‘Preventia’ – Optimizing Bios through Technologies
The international symposium, which was organized by Annette Leibing, Silke Schicktanz, and Alessandro Blasimme, within the framework of the BEAD project and in cooperation with the Hanse Wissenschaftskolleg, took place in Delmenhorst (18 – 20 October 2022).
The symposium brought together well-known researchers from different fields such as medical anthropology, Science and Technology Studies, sociology, political sciences, or medical ethics.
In the symposium, we discussed preventive technologies in different social and disciplinary contexts. Each day had a keynote speaker: Stephen Katz spoke about “prevention by design”; Deborah Lupton on “more-than-human perspectives on prevention”, and Klaus Høyer elaborated on “prevention from a data political perspective”.
The individual presentations – case studies of prevention technologies – allowed participants to further reflect on concerns and ethical issues and revealed the need for continuous research on high tech as well as everyday technologies in different contexts (see program). The symposium should be seen as an important step in exploring how technologies impact the life course, how aging and the end of life can be reconceptualized through them, and overall in rethinking “prevention.”
We want to thank all speakers and participants for their input and for the enriching discussions, as well as the Hanse-Wissenschaftskolleg for hosting and financing parts of the meeting. We further thank the funding agencies in each country that are part of the BEAD grant.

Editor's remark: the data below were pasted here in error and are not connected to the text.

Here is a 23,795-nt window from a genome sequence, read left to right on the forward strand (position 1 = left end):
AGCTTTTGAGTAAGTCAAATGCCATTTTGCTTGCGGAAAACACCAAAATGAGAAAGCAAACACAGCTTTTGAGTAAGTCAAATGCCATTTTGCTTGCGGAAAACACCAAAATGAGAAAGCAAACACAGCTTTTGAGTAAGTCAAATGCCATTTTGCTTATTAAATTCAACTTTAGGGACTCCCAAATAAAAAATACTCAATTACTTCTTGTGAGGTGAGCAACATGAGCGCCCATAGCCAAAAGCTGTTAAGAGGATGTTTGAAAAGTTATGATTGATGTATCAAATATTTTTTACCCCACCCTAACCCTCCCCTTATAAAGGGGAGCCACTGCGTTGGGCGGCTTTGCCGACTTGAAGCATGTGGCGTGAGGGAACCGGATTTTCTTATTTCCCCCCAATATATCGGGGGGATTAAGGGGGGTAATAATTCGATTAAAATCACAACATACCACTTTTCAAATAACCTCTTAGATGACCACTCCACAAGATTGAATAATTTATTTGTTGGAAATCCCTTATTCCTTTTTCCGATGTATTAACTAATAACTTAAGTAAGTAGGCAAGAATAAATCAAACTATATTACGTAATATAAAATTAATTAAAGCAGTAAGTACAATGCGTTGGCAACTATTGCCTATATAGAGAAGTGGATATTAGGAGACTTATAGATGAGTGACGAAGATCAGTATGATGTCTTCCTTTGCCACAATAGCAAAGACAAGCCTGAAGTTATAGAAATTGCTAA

Mattia Andreoletti (ETH Zürich)
Thomas Alkemeyer (U Oldenburg)
Alessandro Blasimme (ETH Zürich)
Marianne Boenink (Radbout U)
Klaus Høyer (U Copenhagen)
Stephen Katz (Trent U)
Cynthia Lazzaroni (McGill U)
Annette Leibing (U Montreal)
Deborah Lupton (U New South Wales)
Paula Muhr (Karlsruhe Institute of Technology)
Melissa Park (McGill U)
Niklas Petersen (U Göttingen)
Andrea Querfurt (U Oldenburg)
Lucie Richard (U Montreal)
Silke Schicktanz (U Göttingen)
Mark Schweda (U Oldenburg)
Shingo Segawa (U Göttingen)
Virginie Tournay (CNRS, SciPo Paris)
Ayo Wahlberg (U Copenhagen)
Jana Wegehöft (U Göttingen)